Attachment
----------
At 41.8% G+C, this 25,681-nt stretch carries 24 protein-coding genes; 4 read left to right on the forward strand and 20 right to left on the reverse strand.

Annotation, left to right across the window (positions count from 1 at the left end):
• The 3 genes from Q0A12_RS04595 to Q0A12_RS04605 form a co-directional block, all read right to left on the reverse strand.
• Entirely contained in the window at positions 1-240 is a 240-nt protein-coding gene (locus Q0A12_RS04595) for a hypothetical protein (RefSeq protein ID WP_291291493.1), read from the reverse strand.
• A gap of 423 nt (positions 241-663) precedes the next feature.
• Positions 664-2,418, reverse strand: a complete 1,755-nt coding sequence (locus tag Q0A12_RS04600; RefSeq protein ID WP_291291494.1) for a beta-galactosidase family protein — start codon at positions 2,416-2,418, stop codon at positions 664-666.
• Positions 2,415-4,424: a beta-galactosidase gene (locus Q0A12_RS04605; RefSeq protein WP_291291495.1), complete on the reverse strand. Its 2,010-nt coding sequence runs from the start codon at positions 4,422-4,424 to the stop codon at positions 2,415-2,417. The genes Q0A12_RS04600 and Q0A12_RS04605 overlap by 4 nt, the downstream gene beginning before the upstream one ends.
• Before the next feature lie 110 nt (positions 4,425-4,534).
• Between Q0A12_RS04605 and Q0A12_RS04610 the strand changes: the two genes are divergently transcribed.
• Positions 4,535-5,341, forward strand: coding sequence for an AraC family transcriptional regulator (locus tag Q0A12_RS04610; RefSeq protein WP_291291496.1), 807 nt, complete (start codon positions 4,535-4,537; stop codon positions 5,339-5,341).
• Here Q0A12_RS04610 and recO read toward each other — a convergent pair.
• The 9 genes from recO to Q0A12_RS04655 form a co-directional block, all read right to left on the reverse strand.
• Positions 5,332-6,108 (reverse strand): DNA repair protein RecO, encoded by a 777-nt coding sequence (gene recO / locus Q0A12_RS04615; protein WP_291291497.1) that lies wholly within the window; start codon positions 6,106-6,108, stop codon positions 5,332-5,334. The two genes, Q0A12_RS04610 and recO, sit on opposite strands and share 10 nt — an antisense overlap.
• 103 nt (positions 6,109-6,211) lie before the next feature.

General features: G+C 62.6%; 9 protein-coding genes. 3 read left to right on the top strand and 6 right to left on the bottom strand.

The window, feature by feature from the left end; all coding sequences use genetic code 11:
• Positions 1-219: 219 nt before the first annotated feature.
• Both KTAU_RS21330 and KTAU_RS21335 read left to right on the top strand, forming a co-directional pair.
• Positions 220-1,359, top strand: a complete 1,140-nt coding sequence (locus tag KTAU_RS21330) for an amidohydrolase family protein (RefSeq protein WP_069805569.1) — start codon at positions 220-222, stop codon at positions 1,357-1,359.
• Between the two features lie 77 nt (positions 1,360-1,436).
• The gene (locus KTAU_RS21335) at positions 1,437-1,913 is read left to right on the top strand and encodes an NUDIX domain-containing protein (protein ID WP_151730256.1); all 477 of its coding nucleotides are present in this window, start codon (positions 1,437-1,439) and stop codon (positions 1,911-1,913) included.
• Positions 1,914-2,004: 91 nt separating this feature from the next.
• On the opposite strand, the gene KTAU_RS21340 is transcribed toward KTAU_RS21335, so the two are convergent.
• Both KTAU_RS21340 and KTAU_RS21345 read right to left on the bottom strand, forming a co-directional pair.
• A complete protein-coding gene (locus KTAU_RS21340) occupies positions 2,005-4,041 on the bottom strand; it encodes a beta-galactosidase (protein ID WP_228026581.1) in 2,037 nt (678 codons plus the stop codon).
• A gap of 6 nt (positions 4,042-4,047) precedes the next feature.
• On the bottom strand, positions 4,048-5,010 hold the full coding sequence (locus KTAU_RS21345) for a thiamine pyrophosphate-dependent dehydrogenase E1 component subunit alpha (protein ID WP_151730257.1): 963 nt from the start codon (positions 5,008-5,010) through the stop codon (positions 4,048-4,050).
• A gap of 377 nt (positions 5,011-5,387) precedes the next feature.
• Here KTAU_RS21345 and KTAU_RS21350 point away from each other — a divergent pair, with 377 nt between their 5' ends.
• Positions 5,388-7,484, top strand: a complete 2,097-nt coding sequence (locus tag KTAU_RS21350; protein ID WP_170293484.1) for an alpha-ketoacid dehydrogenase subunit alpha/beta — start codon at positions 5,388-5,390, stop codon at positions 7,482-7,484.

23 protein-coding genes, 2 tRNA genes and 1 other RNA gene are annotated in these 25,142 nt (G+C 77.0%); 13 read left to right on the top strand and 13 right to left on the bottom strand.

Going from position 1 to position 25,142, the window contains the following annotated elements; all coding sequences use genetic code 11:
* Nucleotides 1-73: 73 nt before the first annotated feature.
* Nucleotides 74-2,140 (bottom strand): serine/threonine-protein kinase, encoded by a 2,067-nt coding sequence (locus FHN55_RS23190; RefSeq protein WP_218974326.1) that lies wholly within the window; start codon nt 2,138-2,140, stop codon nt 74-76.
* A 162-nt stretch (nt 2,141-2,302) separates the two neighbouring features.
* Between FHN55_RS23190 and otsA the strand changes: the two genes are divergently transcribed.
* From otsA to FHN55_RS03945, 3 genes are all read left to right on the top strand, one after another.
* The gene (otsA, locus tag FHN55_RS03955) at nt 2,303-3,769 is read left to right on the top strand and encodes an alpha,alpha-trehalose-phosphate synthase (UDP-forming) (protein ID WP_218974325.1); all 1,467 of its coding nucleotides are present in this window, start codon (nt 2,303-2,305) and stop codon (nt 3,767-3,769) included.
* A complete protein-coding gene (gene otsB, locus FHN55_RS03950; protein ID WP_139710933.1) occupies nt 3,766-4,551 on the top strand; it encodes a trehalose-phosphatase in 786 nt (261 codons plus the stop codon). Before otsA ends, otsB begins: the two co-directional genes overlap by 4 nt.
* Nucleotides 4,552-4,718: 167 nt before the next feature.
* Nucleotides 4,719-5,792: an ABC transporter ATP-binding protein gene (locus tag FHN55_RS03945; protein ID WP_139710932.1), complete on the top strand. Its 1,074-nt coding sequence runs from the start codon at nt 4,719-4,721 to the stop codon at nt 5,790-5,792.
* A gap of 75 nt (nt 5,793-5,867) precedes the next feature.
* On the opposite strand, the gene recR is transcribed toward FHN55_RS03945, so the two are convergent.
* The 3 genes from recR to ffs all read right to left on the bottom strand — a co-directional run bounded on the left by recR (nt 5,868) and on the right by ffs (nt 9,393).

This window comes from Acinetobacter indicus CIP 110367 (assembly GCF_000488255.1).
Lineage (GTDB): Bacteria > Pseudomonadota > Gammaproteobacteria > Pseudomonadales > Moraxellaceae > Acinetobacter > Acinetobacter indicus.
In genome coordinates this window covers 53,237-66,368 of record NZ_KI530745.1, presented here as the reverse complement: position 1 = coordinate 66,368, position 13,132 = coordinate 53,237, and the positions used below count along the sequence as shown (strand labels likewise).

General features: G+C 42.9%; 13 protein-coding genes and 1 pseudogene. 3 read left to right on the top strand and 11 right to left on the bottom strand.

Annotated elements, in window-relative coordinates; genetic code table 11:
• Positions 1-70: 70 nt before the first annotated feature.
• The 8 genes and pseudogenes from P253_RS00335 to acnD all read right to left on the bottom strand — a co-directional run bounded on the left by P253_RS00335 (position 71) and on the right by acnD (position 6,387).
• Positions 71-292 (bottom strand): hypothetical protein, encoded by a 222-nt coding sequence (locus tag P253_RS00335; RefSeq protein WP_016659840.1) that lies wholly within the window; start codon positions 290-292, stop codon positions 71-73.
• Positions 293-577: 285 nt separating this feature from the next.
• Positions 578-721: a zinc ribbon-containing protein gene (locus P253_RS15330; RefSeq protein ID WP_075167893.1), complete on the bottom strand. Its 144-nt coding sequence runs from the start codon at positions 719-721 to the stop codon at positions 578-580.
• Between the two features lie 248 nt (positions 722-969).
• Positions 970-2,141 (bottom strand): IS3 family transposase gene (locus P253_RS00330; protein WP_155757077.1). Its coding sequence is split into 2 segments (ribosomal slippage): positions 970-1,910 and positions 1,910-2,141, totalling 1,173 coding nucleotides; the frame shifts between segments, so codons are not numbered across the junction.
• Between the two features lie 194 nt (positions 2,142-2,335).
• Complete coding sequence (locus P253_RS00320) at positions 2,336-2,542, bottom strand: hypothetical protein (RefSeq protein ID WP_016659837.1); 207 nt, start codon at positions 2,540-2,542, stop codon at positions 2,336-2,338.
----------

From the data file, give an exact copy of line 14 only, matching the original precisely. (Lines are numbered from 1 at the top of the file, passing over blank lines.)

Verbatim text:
• 103 nt (positions 6,109-6,211) lie before the next feature.